Hamilton Stone Review #29
Roger Mitchell, Poetry Editor
What they did with each other
was never our business. The barn dance ended,
flannel shirt, sundress draped over rock. Flustered
she bared her shoulder. I know why we didn’t stop her
make strangers her lovers along the riverbank.
In a different season, snow blurred the field
behind her house. Behind each of us
is what we will never admit
except in the safety of a firestorm in the privacy
of a dream, forgotten immediately.
The furnace clicks and thumps in their mud floor basement
like an old green Chevy shifting gears. At the top of the hill,
a driver squints, truck stalls, somehow starts again. Their house,
deep, chipping red, sits stubbornly, backdrop of snow and forest.
The place has seen hurt, so much that its gutters filled with leaves
and water and froze that way. She dreams of other couples
in her room long ago, biting against the cold of pain between them,
running fingers through a girl’s hair, lighting fires. And here they are,
naked beneath beams, the black night beyond
and the stars. He has taken her into his arms, back to their house,
brown rice, warm bread. He is the one who fixes the furnace if it leaks,
the gutter if it splits. Now, with tape and scissors and glue,
she is running uphill alongside the truck. Wait.
I need your help. I’m trying to fix this. Let’s sit by the road for a minute.
Oil on canvas stretched across a field
of Vermont snow outside my friend’s
studio. Four-foot by four-foot –
it hangs on my living room wall.
A wedding gift, its surface only pure white
from a distance the way my dress
must have looked to anyone outside
the little church looking in the open doors.
At the fitting, after handing over
my sketches – exactly how I’d like the straps
to widen gently at the shoulder – I saw
the cream color of the fabric,
the way the sky washes
white over pale yellow over white
and the snow becomes all shades
of faraway blue, undercoat of magenta.
Ten or more fence posts, buried. A backdrop
of brightness glows. The painting. My marriage.
Layers reveal themselves every time I sit in this room.
The bright field shimmers through the stonewall
as I center my body over yours, brush a black fly off your hip.
Your hand on my back steadies us. In the shade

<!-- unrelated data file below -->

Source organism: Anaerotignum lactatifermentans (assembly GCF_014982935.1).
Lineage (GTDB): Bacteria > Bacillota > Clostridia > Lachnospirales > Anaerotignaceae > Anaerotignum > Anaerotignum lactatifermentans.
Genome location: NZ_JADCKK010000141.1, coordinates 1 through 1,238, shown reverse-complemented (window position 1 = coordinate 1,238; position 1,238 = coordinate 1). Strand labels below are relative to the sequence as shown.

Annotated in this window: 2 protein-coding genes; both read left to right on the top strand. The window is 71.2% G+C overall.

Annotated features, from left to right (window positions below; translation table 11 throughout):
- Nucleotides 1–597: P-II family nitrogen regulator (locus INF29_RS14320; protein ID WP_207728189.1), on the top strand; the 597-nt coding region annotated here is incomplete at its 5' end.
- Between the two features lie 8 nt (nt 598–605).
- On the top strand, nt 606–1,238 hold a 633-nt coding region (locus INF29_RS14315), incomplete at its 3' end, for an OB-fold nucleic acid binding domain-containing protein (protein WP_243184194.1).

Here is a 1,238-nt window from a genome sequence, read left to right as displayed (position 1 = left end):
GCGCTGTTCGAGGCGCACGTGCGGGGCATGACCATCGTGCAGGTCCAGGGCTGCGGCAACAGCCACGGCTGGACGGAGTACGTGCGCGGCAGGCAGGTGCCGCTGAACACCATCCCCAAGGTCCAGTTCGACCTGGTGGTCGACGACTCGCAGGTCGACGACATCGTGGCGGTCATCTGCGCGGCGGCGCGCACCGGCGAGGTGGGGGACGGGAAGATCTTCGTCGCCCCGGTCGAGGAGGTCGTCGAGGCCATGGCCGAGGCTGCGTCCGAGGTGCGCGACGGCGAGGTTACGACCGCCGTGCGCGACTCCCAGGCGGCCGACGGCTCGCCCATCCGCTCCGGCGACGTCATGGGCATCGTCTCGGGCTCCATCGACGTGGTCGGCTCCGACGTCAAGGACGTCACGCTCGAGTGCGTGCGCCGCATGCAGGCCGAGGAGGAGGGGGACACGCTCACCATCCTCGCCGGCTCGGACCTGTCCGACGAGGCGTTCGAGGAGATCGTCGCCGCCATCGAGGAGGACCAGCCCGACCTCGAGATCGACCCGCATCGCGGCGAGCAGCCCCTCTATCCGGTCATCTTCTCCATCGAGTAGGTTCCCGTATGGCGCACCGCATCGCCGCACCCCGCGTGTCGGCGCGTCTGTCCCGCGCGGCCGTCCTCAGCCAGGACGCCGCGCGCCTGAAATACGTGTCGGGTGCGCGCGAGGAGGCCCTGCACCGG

by the fence you built, cicadas persist, announcing
the fall. Sheep meander away out of respect, as if they can hear
our healing. We have made love out here before,
but not like this, never like this, where each gesture
forgives, each branch above us aching
to be blown against another.
He never talked about his shrapnel wounds,
never bragged his battalion took that Pacific island.
Long after the autumn day I cut school
for the national moratorium, I learned
my father served on Guadalcanal.
I belted Country Joe and the Fish, hitchhiked to anti-war rallies.
My sister too stoned to protest even her curfew.
Brother, hair below his shoulders, didn’t register
for the draft. Silent, Dad raised the flag
in our front yard every Veteran’s Day.
Each August he dragged us to Houston,
Philadelphia, Las Vegas, 1st Marines
reunions. Legs encased in nylon, Mum
attended wives’ teas. We smoked dope
in the bushes, ordered room service by the pool.
After he died I sorted his things, found a cigar box
full of ribbons, medals, threadbare campaign patches.
My thumb rubbed ridges of the blood–red
embroidered “1” the way I once traced
translucent scar tissue on his left hand.
They head to California like lemmings
called by the Sirens. Not to the sea,
to Laurel Canyon, seduced
by the terroir of the music.
They leave dairy farms in Wisconsin,
dream of something more exciting
than mucking stalls and birthing calves.
Sneak out of urban bedrooms,
notes written in purple ink positioned
on the kitchen table like a centerpiece.
Hitch rides in a VW bus
plastered with day-glo daisies.
Flash the peace sign, climb in back,
sing along with the radio. Arrive in L.A.
wearing tiered skirts, hems ragged
where they dragged on the ground.
Find their way to the Canyon Country Store,
sit for hours on the wooden steps, wait
for the Lizard King. Write love letters,
place them by his front door.
Four decades later an arsonist torches a Mazda,
flames crackle, leap to the three-story
wooden structure on Rothdell Trail.
Smoke swirls like tendrils of hair.
Charred scraps dance in the brush,
a lone baritone soars above the roar
of the Santa Anas.
A Partial Accounting of the Lost Years of Susan Bentley
Accompanied by the Lefty Frizell Song “If You’ve Got Money, Honey”
We’d see my grandmother Bentley on her furloughs
from Eastern State Hospital if she was allowed to call
to be picked up in Lexington. She’d been committed
from the time she chased a man up a telephone pole,
emptying an heirloom .45 Colt in his general direction
at the Junction in Neon, and her brother D.V. Bentley
had arranged for her not to be jailed. When we’d drive
south from Dayton across the Ohio River into Kentucky,
my father would always ask my mother to instruct me
as to what would be all right to ask my grandmother
and what might add fuel and ignite her famous rage.
If we pulled over for lunch at the Frisch’s Big Boy
on the Cincinnati side of the Ohio, I’d get to order
by pressing the button on a call box above the silver
swivel tray and answering the anonymous Someone.
My father played the Cadillac’s radio all the way there
and back, leaving it off the few hours my grandmother
was in the car. Why? It had been left on once, the radio,
because who knew, and a Lefty Frizell song set her off.
She swore, piercingly, saying, “What’s that horseshit?”